What's on our shelf?
one tile puzzle with container of appropriate tiles
family photo matching game
babies and blankets
two sets of blocks
basket of animals
daily reading bible
On the top shelf and wall I have our art from the prior week displayed as well as our circle time books.
Lastly, our art work is typically done on our dinner table and the boys sit across from each other in their booster seats. This setup workes best for us because there are times when I may have to step away (change a diapers, switch the laundry) and depending on how messy the project is I would prefer it to be contained a little. I keep all our school supplies in the hall closet. As they get older I think we will have art supplies more accessible and an art table for them .
That's it, our classroom in a nutshell. I am sure there will be things that we will switch around and find more helpful as the time goes on but for now this is working great.
Oh yes! Fall seems like it is finally approaching. Adding that extra blanket on the bed at night, wearing cozy socks around the house and of course the ever anticipated Pumpkin Spice Lattes have hit Starbucks.
This hands down is my favorite time of year. I am eager to see what Idaho has to offer this season. So far I am loving what I see. I can't wait for sweater weather and pumpkin patches. Awe, I can see it now.
This week our main focus has been birds and their families. It tied in great with both Brown Bear, Brown Bearas well as the topic offamily. We discussed how baby birds are dependent on their parents for food, and shelter much like they rely on us for the same thing and how the Lord has given us (as parents) the job to protect them and care for them. They have been especially fascinated with how both parent birds feed their babies. I found THIS
book at the library and it was a perfect fit. I decided I wanted a craft that would replicate a baby bird with an open beak.
Here's what you need
toilet paper roll
two orange construction paper triangles (beak)
two diamond shaped construction paper cutouts in whatever color you chose (in our case it was red)
paint (for bird body)
1. first color your whole roll whatever color you would like your bird to be (allow to dry)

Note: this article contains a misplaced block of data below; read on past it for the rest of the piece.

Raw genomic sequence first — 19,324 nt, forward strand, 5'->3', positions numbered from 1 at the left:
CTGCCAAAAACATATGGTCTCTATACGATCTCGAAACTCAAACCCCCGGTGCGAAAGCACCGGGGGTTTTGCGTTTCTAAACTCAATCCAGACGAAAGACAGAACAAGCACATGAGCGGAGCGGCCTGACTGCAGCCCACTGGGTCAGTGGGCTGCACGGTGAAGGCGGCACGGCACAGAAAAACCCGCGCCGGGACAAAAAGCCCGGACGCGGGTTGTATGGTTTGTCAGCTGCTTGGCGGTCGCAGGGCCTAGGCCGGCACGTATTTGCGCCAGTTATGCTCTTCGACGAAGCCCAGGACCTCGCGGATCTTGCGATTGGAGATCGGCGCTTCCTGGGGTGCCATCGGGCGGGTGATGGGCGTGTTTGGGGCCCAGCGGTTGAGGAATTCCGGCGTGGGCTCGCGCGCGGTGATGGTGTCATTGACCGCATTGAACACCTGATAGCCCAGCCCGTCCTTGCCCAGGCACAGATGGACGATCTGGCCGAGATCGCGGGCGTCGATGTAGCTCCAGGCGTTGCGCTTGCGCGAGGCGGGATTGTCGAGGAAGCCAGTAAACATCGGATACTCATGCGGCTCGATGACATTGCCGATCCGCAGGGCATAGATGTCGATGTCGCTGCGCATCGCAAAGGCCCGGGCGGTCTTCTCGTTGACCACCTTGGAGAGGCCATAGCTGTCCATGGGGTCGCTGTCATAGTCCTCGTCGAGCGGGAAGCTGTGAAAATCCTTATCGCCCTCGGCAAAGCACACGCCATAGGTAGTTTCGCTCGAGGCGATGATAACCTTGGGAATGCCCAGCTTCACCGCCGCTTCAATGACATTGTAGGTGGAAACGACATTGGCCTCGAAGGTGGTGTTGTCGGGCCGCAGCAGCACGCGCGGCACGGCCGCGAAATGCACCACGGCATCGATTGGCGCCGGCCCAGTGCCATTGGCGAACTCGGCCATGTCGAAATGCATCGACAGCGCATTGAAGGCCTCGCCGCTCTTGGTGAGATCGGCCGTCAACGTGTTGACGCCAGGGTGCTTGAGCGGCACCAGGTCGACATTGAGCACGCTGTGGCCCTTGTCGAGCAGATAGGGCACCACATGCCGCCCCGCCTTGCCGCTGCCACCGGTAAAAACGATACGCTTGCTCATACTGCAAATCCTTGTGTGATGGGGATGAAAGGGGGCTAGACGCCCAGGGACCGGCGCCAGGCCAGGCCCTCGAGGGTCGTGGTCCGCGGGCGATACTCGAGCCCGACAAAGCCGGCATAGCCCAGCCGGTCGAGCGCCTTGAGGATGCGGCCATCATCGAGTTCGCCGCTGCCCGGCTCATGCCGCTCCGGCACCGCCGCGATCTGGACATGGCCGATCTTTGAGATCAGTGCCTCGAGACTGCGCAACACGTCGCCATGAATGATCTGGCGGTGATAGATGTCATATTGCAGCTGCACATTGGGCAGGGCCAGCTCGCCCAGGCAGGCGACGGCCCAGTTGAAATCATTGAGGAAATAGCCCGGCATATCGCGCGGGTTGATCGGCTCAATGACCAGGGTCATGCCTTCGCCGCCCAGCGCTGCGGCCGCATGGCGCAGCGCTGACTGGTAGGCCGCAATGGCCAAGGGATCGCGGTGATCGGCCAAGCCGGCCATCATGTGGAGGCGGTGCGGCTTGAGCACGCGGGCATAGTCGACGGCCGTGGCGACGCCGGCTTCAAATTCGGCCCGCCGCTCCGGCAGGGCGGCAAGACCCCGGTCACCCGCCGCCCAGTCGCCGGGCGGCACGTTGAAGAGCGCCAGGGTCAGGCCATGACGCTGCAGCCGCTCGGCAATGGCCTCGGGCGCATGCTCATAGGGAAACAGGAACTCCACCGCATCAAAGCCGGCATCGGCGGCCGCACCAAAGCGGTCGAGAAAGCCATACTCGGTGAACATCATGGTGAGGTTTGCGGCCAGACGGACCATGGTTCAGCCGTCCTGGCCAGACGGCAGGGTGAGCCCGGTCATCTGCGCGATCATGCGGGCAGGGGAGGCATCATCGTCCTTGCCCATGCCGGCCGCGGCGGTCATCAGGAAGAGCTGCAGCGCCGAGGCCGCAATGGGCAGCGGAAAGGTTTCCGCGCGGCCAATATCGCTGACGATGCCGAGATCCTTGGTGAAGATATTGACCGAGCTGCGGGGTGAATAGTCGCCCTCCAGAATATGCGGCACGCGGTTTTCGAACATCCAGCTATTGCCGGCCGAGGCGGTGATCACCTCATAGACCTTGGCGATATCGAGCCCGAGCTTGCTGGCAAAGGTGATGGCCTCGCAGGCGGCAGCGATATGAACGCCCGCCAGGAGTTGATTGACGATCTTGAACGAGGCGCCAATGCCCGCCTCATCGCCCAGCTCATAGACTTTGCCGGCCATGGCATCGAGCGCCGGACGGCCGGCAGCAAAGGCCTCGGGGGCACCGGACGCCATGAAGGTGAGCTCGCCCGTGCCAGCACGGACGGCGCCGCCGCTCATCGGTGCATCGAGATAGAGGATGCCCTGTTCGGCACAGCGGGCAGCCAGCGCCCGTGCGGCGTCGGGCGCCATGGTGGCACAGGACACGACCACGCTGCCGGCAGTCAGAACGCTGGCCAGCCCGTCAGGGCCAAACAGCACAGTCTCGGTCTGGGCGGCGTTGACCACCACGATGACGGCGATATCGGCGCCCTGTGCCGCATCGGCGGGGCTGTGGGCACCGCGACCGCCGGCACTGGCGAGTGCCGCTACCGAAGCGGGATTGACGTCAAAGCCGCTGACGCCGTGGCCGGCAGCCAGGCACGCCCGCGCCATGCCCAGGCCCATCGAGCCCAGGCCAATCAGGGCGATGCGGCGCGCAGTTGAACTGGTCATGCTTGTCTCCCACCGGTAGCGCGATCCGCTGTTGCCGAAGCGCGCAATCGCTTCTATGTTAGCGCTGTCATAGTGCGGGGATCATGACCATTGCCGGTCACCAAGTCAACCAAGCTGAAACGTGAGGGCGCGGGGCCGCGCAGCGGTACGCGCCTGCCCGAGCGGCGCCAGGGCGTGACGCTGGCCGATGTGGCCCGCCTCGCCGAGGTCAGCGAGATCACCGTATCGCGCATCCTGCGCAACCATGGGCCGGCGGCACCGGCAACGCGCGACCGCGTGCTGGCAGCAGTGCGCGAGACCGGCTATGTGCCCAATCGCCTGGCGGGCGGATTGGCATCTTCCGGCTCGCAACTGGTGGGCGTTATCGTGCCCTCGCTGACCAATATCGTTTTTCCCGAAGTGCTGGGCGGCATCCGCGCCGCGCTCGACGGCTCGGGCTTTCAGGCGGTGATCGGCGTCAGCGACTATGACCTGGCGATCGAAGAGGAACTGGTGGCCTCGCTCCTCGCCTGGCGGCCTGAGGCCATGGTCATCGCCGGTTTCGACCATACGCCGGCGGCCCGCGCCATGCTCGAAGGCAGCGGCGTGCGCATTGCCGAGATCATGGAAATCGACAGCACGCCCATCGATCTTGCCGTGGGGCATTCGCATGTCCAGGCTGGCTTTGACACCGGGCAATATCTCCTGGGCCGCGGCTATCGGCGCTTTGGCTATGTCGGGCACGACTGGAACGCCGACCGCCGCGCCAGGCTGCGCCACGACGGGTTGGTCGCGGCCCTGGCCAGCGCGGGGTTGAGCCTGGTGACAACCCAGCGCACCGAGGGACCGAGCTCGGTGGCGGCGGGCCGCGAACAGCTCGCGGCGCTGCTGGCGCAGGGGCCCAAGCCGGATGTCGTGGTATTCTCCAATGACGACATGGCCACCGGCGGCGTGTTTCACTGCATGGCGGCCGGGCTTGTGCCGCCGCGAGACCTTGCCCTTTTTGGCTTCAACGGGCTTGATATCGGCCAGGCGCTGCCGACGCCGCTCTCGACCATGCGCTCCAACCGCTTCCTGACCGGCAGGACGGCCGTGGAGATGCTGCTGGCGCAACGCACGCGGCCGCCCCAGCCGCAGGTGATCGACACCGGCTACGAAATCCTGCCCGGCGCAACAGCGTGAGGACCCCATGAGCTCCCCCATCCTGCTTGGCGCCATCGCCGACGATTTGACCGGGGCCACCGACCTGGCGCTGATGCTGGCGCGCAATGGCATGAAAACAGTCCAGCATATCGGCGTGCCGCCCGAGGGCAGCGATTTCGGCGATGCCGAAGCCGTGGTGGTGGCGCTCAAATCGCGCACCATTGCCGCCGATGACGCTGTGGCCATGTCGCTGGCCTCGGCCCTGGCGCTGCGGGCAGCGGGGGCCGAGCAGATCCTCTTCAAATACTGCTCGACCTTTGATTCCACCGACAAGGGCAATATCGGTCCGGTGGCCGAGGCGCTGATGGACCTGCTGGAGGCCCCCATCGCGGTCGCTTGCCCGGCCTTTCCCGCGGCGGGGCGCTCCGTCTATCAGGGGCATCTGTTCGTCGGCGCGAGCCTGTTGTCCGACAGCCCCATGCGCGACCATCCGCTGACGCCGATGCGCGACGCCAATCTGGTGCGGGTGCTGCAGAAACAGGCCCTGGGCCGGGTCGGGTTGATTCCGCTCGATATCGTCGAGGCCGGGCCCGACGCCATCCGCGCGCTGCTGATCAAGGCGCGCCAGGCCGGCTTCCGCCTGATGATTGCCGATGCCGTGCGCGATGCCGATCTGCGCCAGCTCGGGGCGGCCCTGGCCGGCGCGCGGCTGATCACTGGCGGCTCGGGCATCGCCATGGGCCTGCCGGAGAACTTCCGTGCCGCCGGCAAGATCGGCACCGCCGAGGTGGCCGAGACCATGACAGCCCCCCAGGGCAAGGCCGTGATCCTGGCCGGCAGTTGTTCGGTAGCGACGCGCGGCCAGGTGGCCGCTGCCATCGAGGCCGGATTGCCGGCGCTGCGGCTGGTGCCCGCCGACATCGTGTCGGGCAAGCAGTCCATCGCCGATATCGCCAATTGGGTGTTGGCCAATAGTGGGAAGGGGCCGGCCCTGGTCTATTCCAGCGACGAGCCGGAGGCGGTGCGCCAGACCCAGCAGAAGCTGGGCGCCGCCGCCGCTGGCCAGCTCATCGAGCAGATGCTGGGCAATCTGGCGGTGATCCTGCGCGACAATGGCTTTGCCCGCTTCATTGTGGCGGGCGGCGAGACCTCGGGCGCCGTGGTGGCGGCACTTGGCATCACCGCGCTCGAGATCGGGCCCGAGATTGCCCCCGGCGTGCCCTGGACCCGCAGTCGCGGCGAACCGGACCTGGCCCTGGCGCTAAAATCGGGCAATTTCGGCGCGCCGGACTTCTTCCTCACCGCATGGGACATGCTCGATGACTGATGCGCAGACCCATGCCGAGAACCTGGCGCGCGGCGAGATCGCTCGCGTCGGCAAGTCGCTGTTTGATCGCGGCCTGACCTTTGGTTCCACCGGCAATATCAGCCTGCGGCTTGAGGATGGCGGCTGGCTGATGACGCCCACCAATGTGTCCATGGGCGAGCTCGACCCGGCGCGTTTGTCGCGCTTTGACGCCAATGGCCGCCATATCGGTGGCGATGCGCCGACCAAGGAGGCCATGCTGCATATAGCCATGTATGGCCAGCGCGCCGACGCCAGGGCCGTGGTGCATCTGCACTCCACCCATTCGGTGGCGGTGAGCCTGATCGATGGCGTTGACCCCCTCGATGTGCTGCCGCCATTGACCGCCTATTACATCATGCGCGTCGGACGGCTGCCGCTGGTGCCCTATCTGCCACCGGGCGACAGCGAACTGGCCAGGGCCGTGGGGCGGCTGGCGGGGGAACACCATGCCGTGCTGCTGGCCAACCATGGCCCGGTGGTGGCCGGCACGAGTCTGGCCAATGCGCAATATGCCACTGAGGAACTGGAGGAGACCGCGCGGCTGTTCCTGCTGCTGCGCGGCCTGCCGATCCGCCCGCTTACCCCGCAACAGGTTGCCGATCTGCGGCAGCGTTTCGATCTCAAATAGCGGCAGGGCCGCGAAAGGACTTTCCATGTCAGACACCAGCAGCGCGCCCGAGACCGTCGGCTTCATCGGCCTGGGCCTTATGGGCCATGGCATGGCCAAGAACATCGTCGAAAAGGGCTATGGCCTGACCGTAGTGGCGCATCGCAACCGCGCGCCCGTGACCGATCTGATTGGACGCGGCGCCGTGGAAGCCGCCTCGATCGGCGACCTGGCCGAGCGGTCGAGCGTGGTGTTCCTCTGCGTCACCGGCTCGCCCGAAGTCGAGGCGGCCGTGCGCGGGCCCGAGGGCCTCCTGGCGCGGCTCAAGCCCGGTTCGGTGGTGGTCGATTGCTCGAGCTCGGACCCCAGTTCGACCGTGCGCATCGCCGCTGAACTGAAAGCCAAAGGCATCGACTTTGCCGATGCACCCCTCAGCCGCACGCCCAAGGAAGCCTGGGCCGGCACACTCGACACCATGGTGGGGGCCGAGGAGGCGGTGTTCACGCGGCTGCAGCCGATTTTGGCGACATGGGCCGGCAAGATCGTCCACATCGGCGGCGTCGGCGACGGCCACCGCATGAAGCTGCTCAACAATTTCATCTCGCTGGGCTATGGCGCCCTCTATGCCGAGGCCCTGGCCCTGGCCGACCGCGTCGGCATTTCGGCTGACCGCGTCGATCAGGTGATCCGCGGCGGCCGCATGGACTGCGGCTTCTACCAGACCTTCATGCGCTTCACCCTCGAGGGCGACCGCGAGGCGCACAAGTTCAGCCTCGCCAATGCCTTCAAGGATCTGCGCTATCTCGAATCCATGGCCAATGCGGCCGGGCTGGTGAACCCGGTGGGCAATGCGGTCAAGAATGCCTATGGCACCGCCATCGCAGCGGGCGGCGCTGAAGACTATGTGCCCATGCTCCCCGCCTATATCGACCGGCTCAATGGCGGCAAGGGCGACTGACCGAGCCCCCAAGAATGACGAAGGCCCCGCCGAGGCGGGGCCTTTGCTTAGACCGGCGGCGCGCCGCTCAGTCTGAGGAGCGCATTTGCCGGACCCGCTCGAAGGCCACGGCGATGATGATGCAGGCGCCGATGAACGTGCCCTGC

2. glue your triangles on the top portion of the roll (this should look like an opened beak
3. glue wings on side of roll and fold to look like they are flapped open
4. glue eyes on side under one of the beak triangles (allow to dry)
The idea is for it to look like a baby bird with its head back and mouth opened.
small snack (nuts, dried fruit,) something they can pinch.
baby bird (from craft above)
a plate to catch food underneath
tweezers or tongs
I had the boys pick up one berry at a time using the tongs and "feed" the baby. Wolf had a hard time with the tongs so we opted for him to use his hands. The tongs we used were a little big but Bear seemed to get the hang of it. We also tried using a pair of fine point tweezers. If I had to do this again I would have wished we had kid plastic tweezers. But it worked with what we had on hand.
After filling the baby birds belly we lifted up the bird and enjoyed the snack ourselves. Now the boys can't stop talking about the babies being hungry again. Looks like we may have to give this another go soon.
Dramatic Play is a fun way to reinforce lessons you have taught your kids. I recently found this tutorial via The Pink Doormat on Cardboard Finger Puppets. I loved how simple and cute these looked. The original post has you cut circles so you place your fingers through the holes to make legs. I decided to skip this step mainly out of impatience but also I thought popsicle sticks would be easier for little toddler hands to grab.
What you need
colored pencils, markers, anything to color your characters
Draw and color all your characters, I used our family members. Cut out your puppets and tape the popsicle sticks to the back. Ta-da!!! Easy right?
Since our core subject this month is family it felt like a perfect opportunity to talk about behavior and how we should treat our friends and family. We were gifted the Little Dos & Don'ts: A Gift Box Set written by Karen Katz and I especially loved her 'No Hitting' book . It's basically a story about kids who are upset and giving them alternatives to take our their frustration.
This felt just right with a very determined, temperamental three year old that I have had on my hands.
Book: No Hitting by Karen Katz
clay (we used air dry but really any mushy sensory clay would work)
We read the book and talked about things that make us upset and what are ways to let me know that he is upset instead of hitting, pushing, or yelling at someone. In the book the example of playing with clay was given so that is what we did. I set out a small ball of clay in front of them and let them explore it when it was dry. After a few minutes I poured some water on it and let them explore it wet. Once done I set their creations to dry and will later go back and let them paint it.
It was a simple way to explain different ways to let out frustration and something I have been referencing back to over the last few days that has really seemed to help. I am looking forward to using the other two books in the set in a similar fashion as well.
**note Mr. Rogers has a three part episode series about just this. Finding different ways to let out your anger, it has been a wonderful addition to this lesson**